Our test rifle is the Impulse Big Game chambered in .300 Winchester Magnum. One of the most interesting possibilities with a straight-pull rifle is the ability to swap the bolt handle from right to left, making the platform accessible for left-handed hunters. For instance, on an upcoming international hunt with firearms travel restrictions, we’ll be able to share one rifle between two hunters – one right-handed shooter and one left.
Also, the bolt handle is threaded to receive aftermarket knobs, while the threaded barrel offers ample options for brakes and suppressors. Besides speed and accuracy, there are numerous benefits to the Impulse and its action. Barrels can be swapped in the field, which means easy caliber changes with the tool-less removal of the floating bolt head.
The Impulse also carries over some of Savage’s most popular bolt-action features, including everything Accu. This new rifle makes use of the adjustable AccuTrigger, AccuStock, and the AccuFit system for customizing the length of pull and comb height. AccuFit stock components and magazines are compatible with existing Savage 110 rifles, and we were quick to pick out a slightly higher comb insert while removing all length of pull spacers for what feels like a custom-fit rifle.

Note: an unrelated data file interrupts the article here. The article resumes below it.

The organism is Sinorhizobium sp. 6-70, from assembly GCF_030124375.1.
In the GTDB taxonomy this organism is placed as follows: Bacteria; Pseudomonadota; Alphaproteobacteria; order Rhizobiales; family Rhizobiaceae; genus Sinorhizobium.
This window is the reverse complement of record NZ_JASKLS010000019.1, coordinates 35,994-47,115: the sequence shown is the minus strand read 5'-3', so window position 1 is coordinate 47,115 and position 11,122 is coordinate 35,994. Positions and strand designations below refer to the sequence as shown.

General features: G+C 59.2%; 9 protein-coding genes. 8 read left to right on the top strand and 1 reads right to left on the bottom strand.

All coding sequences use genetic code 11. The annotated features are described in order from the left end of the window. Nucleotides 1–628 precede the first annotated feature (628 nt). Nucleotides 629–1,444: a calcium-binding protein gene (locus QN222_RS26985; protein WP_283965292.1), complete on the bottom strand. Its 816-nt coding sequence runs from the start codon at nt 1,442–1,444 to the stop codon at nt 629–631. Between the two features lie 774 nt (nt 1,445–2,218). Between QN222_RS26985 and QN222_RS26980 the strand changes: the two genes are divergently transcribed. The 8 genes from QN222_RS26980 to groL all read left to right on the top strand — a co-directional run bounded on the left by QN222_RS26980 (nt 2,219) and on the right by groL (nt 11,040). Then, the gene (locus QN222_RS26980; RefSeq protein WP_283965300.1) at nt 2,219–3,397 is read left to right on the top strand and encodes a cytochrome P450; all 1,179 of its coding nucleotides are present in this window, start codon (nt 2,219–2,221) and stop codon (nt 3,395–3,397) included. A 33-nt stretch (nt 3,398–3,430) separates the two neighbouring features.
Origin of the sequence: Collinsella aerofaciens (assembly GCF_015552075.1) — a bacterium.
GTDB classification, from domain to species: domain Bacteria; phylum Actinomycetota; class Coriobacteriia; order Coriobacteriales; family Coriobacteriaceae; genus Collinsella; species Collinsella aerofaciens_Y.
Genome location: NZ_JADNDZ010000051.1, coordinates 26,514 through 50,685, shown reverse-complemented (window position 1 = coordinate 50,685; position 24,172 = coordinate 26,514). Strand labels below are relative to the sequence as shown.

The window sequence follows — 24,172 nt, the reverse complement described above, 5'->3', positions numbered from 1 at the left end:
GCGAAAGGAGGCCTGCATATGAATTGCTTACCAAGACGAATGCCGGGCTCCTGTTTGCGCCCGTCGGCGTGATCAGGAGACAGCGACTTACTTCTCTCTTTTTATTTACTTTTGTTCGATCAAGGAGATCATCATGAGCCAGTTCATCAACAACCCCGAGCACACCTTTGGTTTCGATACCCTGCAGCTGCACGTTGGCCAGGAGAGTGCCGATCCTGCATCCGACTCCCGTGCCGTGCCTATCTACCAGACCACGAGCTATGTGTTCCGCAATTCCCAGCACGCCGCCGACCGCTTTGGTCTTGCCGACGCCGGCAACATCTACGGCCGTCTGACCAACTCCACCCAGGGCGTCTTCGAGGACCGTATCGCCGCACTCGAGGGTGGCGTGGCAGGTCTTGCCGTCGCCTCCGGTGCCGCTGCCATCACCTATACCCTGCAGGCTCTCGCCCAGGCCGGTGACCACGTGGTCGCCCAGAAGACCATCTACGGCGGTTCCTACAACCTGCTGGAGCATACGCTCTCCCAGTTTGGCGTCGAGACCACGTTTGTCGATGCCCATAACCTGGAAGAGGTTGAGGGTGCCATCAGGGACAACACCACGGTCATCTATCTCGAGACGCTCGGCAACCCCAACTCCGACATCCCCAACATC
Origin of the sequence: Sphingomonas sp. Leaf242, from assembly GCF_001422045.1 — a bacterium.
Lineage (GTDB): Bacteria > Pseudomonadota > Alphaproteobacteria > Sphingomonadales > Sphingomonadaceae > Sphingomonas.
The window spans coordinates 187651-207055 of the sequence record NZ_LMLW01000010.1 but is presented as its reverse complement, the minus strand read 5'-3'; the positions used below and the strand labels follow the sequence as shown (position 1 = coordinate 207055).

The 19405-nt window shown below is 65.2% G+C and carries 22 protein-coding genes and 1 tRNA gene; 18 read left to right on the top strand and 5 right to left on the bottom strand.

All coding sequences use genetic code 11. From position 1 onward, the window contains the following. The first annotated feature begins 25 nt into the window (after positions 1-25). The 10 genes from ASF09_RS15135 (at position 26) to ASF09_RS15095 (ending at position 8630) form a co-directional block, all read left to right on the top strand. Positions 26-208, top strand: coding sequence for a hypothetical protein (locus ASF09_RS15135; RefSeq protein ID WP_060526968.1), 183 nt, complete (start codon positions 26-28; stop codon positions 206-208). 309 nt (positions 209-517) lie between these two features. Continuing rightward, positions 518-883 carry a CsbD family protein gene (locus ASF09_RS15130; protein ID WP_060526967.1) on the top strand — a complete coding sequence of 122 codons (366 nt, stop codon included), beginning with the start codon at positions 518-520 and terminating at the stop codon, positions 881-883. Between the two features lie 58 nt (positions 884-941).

The AccuTrigger on our test gun broke at 3.6 pounds, so we felt no need to adjust. Coming from someone who shoots plenty of bolt-action rifles, we expected to struggle a bit with quickly cycling a straight pull due to the muscle memory of standard bolt guns. Just a few days of range time proved how quickly shooters can become accustomed to running the Impulse.
There is definitely a learning curve right out of the box, especially for those who have never known the joy of working a rifle like the Blaser R8. The Impulse must be run with authority, but a little practice builds confidence surprisingly quickly.
We fired a mix of premium factory .300 Win Mag ammunition from 150 to 200 grains. The Impulse shot near MOA with the worst, MOA with most, and sub-MOA with the best. To be fair, even our best day of accuracy testing was done in the heart of a bitter cold snap of Midwest winter, so we fully expect even better performance ahead.
After putting out nice three-shot groups at 100 yards and then stretching it to 200 yards, there’s little doubt the Impulse has more fuel left in the tank at longer distances. The potential of the new Savage is just gaining traction when you partner that capability with the ability to run the straight-pull bolt much more quickly. That, and it’s at a price that makes it affordable to the masses like no straight-pull rifle before.
Though we’ve yet to take the Impulse on an actual big game hunt, the rifle more than proved itself on the range and in adverse conditions. We can’t wait to get it afield and harvest some larger game. It is indeed fast, accurate, reliable, and affordable. If those descriptors catch your attention, best get on a gun shop waiting list for an Impulse straight-pull bolt-action rifle.